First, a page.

Singapore Personal Tax for Non-Residents

  • Post category:Singapore

Singapore Personal Tax for Non-Residents is applied to the income that accrues or is earned in Singapore. Only if it is received in Singapore by a resident person through a Singapore partnership is income from sources outside of Singapore taxable. 

Non-Singaporeans and non-Singapore Permanent Residents are typically treated as foreigners for tax reasons by Singapore’s tax authority, the IRAS (Inland Revenue Authority of Singapore). These people are subject to income tax on all income earned in Singapore, depending on their tax residency status.

Singapore Personal Tax for Non-Residents


The cut-off periods for tax residency are 60 days and 183 days, and they determine the foreign resident’s tax rate in Singapore. 

Minimum 183 Days

A foreigner is considered a tax resident under Singapore’s regulations on tax residence if they live or work there for at least 183 days during a calendar year. Notably, the number of days counted includes weekends, federal holidays, and any short-term absences from work due to travel or official business.

The implications will be:

Period of stay (including work) in Singapore Tax-resident status Tax liability
At least 183 days in a year Yes Income taxed at progressive resident rates
At least 183 days for a continuous period over two years Yes Income taxed at progressive resident rates
At least 183 days for a continuous period over three consecutive years Yes Income taxed at progressive resident rates

The foreigner’s foreign-sourced income brought into Singapore is tax-exempt, even though he or she may be able to claim tax reliefs (described below) when submitting the Form B1 applicable to tax residents.

Do keep in mind that, according to the regulations, a foreigner who stays or works in Singapore continuously for three years is recognized as a tax resident for all three years, even if their total time in Singapore in the first and third years is less than 183 days.


A non-employment resident’s income in Singapore is taxed at the greater of:

15% of the gross amount or the corresponding tax under the resident basis (without taking into account personal exemptions or provident fund contributions).


By way of concession, an area representative is subject to Singaporean taxation on a portion of their overall compensation package based on the percentage of working days they spend there each year.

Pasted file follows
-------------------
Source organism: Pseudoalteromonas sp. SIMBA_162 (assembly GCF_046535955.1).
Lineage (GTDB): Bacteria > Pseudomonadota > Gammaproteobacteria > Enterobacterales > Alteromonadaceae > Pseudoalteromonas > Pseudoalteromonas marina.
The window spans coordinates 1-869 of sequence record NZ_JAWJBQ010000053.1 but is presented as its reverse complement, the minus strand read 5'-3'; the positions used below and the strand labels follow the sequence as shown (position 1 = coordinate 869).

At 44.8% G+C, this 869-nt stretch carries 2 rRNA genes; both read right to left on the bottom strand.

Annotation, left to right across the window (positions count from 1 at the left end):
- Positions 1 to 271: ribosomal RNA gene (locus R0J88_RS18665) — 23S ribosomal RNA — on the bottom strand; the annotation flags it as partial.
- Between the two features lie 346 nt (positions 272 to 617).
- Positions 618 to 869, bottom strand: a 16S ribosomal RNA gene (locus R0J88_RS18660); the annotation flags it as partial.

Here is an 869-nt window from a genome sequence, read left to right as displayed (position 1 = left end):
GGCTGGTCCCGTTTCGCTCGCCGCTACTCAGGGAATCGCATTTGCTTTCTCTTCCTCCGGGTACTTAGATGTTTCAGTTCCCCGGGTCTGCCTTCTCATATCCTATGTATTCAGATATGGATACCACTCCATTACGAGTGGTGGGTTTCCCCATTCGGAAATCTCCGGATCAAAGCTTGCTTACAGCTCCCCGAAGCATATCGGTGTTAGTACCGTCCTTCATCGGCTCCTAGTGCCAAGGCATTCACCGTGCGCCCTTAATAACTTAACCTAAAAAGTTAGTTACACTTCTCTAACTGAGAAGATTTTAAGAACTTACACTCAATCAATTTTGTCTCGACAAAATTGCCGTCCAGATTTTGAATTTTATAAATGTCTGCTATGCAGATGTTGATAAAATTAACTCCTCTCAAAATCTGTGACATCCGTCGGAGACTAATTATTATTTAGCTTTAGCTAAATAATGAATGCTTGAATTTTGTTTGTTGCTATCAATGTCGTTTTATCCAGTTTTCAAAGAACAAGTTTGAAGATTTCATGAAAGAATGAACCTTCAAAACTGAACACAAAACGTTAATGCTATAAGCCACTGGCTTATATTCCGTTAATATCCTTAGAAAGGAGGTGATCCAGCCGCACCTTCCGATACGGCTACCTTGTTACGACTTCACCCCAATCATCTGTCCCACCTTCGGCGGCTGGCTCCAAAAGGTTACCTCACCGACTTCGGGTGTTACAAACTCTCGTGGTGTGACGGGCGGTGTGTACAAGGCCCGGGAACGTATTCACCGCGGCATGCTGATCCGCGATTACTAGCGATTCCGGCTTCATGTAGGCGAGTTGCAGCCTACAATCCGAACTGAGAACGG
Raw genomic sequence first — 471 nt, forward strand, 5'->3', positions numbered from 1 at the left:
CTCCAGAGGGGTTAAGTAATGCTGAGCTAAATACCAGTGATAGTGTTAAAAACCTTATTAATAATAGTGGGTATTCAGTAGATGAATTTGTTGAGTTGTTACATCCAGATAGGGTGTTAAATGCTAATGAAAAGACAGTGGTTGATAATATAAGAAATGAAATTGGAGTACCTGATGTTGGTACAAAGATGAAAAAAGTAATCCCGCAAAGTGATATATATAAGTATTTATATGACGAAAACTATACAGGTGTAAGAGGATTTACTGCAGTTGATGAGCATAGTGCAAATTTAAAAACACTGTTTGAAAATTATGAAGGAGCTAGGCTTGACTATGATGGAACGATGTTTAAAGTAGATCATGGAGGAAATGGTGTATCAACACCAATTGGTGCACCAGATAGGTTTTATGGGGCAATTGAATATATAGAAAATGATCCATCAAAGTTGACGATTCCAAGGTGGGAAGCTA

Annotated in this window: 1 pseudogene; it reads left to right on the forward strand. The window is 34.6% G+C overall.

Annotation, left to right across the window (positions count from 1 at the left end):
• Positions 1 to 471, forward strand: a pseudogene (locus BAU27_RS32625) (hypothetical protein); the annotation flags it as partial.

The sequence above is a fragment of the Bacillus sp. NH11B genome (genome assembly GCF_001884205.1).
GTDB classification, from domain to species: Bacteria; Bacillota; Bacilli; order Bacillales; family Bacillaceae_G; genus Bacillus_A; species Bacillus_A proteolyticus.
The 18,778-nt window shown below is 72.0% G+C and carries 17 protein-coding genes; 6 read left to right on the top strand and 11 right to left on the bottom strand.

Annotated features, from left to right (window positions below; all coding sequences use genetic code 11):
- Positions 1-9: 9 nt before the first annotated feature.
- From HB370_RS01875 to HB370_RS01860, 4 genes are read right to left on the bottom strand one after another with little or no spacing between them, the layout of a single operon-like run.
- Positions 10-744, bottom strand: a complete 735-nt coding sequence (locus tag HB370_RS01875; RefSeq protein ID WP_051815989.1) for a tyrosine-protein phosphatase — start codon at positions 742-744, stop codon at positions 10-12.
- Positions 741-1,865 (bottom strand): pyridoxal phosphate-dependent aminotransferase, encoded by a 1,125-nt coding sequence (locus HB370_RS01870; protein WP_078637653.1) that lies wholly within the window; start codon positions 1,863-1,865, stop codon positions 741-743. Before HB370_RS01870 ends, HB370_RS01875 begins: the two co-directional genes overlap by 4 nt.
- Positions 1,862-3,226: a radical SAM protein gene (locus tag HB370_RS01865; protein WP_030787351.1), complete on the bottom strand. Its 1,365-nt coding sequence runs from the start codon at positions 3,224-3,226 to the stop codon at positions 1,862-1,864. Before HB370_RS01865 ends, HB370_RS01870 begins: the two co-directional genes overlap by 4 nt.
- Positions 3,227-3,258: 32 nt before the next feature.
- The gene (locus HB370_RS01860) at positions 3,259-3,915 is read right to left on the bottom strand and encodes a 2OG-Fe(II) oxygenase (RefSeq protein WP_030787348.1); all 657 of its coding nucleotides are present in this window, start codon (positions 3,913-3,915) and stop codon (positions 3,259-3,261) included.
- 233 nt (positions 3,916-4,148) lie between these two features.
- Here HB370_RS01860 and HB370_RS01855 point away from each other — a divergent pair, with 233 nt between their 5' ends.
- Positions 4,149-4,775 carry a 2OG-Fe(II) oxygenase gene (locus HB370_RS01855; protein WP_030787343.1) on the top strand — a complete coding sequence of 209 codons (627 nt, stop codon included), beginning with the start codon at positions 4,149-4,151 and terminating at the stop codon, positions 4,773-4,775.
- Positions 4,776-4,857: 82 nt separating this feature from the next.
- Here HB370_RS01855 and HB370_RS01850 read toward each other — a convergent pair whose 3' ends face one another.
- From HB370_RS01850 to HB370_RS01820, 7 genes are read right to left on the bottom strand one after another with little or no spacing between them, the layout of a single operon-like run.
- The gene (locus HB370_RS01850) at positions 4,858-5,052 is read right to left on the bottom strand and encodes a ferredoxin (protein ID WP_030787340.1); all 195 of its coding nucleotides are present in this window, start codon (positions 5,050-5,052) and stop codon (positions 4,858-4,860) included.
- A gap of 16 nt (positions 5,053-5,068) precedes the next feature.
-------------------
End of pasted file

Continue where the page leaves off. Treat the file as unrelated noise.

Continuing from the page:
Benefits-in-kind offered in Singapore, however, are wholly taxable.

One must meet the four requirements listed below to be eligible to serve as an Area Representative:

  • You work for a non-resident employer in a representative office;
  • you are based in Singapore out of geographical necessity; 
  • you travel a lot while performing your duties for the foreign employer; 
  • and your foreign employer pays your salary rather than charging it to a permanent establishment in Singapore.

If your employment spans a continuous period of at least 183 days spanning two years (under the two-year administrative concession) or three continuous years (under the three-year administrative concession), you will be regarded as a tax resident in Singapore for each year under the Area Representative Scheme, even though your physical presence in Singapore may be less than 183 days in a calendar year due to significant travelling.


In order to pay his or her estimated tax for the upcoming Year of Assessment, a foreign worker who is employed by a foreign employer (such as a representative office or business not registered in Singapore) must submit a LOG from a local bank or an established limited company in Singapore. A pre-assessment will be issued if the LOG is not given to the IRAS.


A specific group of people in Singapore, known as the Not Ordinarily Residents (NOR), are granted favourable tax treatment during a five-year assessment period.

An individual must fit the criteria to be eligible.

  • a non-resident for tax purposes in Singapore for the previous three years of assessment; 
  • and in the year of assessment in which the person met the requirements for the NOR status, they had to be Singapore tax residents.

The foreigner must only be a tax resident during the first year of assessment, not the entire five-year qualifying term, in order to maintain their NOR taxpayer status.


If a NOR taxpayer spends at least 90 days outside of Singapore on business and has at least $160,000 in total Singapore employment income, they only pay income tax on the portion of their employment income that corresponds to the amount of days they spend there.

A NOR taxpayer benefits from tax exemption on employer contributions to non-mandatory foreign pension funds, which would otherwise be subject to tax in his hands.